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Since 1983, the NBA and the National Basketball Players Association have jointly maintained and administered a comprehensive Anti-Drug Program for NBA players. The purpose of the Program is to detect and deter the use of illegal and performance-enhancing drugs by players, and to provide treatment and counseling for those who are struggling with substance abuse problems. The Program subjects each player to six random, unannounced drug tests during each season and off-season. It also includes testing based on reasonable cause at any time. Urine testing is conducted for approximately 160 substances by state-of-the-art laboratories certified by the World Anti-Doping Agency, and a standing committee of independent experts appointed by the NBA and the Players Association is empowered to ban additional substances as necessary. Penalties for violations of the Program are substantial; for example, players testing positive for drugs of abuse are banned from the league for a minimum of two years, and players testing positive for performance-enhancing substances are suspended for 20 games (1st violation), 45 games (2nd violation), and a minimum of two years (3rd violation). 1. Prohibited Substances

A list of substances banned under the Anti-Drug Program is attached. Generally, the Program prohibits players from using drugs of abuse (e.g., amphetamines, cocaine), marijuana (including synthetic cannabinoids), steroids and performance-enhancing drugs (SPEDs), and masking agents. Currently, there are approximately 160 substances banned by the NBA Anti-Drug Program. 2. Testing

All players are subject to six random tests during each season and offseason. Players are subject to four random tests during the NBA season and also two random tests each offseason. All tests are scheduled and conducted by an independent, third-party testing company and are without prior notice to the player. The NBA and the Players Association are not involved in the scheduling of any tests or the selection of players for testing. Drug tests are analyzed by laboratories certified by the World Anti-Doping Agency. In addition to a positive laboratory test, players will also be considered to have tested positive if they fail or refuse to submit to a drug test, or if they attempt to substitute, dilute or adulterate a urine sample. In addition to random testing, players are subject to reasonable cause testing at any time. Reasonable cause determinations are made by an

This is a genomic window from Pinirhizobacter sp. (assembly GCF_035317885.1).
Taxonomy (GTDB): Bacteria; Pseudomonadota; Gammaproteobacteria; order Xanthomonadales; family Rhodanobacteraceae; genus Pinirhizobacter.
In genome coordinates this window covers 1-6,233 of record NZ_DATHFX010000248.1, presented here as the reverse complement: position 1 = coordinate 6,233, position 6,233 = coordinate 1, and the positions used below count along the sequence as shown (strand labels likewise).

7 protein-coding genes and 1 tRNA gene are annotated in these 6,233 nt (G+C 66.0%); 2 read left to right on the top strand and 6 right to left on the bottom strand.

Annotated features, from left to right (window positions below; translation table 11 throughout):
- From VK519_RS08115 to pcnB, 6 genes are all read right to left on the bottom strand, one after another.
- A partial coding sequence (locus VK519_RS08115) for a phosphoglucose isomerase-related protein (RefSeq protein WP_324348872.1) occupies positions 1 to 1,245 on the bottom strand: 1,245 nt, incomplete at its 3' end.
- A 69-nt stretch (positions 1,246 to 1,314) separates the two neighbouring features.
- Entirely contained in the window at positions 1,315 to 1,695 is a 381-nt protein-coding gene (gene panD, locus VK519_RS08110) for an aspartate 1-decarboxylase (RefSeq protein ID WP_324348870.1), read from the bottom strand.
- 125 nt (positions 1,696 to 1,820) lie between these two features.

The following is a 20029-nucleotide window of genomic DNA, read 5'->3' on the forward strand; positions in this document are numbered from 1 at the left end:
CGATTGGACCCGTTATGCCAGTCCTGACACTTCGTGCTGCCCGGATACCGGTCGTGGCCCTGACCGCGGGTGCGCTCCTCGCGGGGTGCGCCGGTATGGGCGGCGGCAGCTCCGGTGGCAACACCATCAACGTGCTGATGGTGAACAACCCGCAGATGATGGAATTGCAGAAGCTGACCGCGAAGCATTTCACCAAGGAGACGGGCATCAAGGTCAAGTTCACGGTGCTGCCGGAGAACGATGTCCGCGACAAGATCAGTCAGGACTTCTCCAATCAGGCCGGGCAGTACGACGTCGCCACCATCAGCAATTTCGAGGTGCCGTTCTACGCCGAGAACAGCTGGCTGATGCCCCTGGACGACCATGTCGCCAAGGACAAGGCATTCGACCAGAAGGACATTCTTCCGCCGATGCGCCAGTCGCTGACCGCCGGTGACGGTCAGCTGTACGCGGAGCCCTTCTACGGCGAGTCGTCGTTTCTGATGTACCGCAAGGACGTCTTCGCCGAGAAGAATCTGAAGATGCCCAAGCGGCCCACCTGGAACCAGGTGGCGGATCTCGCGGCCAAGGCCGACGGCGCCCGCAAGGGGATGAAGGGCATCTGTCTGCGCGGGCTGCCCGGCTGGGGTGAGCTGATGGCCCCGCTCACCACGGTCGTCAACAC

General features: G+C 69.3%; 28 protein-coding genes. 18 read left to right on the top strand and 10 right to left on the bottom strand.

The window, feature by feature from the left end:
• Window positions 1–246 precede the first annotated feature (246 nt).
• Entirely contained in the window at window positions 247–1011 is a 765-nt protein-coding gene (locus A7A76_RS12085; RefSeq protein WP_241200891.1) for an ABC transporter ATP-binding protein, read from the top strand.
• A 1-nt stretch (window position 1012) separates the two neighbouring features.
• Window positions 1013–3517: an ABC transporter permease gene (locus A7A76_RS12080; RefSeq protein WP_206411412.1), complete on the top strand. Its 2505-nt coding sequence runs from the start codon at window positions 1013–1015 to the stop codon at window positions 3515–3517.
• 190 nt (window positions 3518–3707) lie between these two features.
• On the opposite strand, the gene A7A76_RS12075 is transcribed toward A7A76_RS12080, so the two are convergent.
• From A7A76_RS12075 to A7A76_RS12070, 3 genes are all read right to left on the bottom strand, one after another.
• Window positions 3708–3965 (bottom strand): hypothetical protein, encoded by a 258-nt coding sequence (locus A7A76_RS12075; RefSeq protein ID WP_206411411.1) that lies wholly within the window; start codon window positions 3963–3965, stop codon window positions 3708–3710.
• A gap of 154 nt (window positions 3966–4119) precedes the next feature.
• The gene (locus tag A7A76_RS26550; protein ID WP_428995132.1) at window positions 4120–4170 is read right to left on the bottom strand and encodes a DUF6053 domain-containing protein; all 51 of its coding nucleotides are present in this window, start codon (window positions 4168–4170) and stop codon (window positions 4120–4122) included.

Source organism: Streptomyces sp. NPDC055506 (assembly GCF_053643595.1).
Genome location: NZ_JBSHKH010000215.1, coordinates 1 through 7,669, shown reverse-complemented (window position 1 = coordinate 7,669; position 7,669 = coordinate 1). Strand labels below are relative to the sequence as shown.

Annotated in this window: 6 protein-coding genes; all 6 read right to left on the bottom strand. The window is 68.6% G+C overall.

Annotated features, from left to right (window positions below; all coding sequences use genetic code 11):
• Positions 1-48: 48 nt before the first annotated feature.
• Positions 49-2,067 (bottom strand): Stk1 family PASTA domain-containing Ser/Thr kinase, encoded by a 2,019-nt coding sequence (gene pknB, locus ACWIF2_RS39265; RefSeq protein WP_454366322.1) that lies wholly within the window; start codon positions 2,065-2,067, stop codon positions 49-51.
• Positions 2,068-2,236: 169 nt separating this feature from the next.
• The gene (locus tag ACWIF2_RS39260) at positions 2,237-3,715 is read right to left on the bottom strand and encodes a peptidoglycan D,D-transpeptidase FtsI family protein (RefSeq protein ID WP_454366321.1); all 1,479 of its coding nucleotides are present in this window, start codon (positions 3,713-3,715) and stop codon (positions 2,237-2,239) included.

Independent Expert, upon application from the NBA or the Players Association. If the Independent Expert decides that reasonable cause exists to test a player for a Prohibited Substance, the player will be subject to four additional random tests over a six-week period. 3. Discipline

If a player tests positive for a drug of abuse, he will be dismissed and disqualified from the NBA. A player will also be dismissed and disqualified from the NBA if he is convicted of, or pleads guilty to, the use, possession or distribution of a drug of abuse. If a player tests positive for a SPED, he will be suspended for 20 games for his first violation and 45 games for his second violation, and will be dismissed and disqualified from the NBA for his third violation. A player will also be dismissed and disqualified from the NBA if he is convicted of, or pleads guilty to, a crime involving the use, possession or distribution of a SPED. If a player tests positive for marijuana, or if he is convicted of, or pleads guilty to, the use or possession of marijuana, he will be required to submit to treatment, counseling, and aftercare testing in the Program. A second violation will result in a $25,000 fine, and any subsequent violations will result in a suspension that is 5 games longer than the players immediately-preceding marijuana suspension. If the NBA obtains evidence of a players use, possession or distribution of a Prohibited Substance, it can take that evidence to a neutral arbitrator. If the arbitrator finds that the player has used or possessed a Drug of Abuse, or has distributed any Prohibited Substance, he will be dismissed and disqualified from the NBA. If the arbitrator finds that the player has used or possessed Marijuana or a SPED, such a finding is considered a violation under the Program and the player will be subject to the same penalties imposed for a positive drug test. Any player who is dismissed and disqualified from the NBA may apply for reinstatement to the NBA after two years. 4. Treatment

Any player who tests positive or otherwise enters the Program must comply with the in-patient treatment or aftercare ordered by the Programs Medical Director, including, but not limited to, random testing on a frequent basis for prohibited substances and alcohol. A players failure to comply with his inpatient or aftercare treatment will result in substantial fines and suspensions. A player may come forward voluntarily for his use of a prohibited substance and enter the Program. There is no penalty to a player coming forward voluntarily the first time.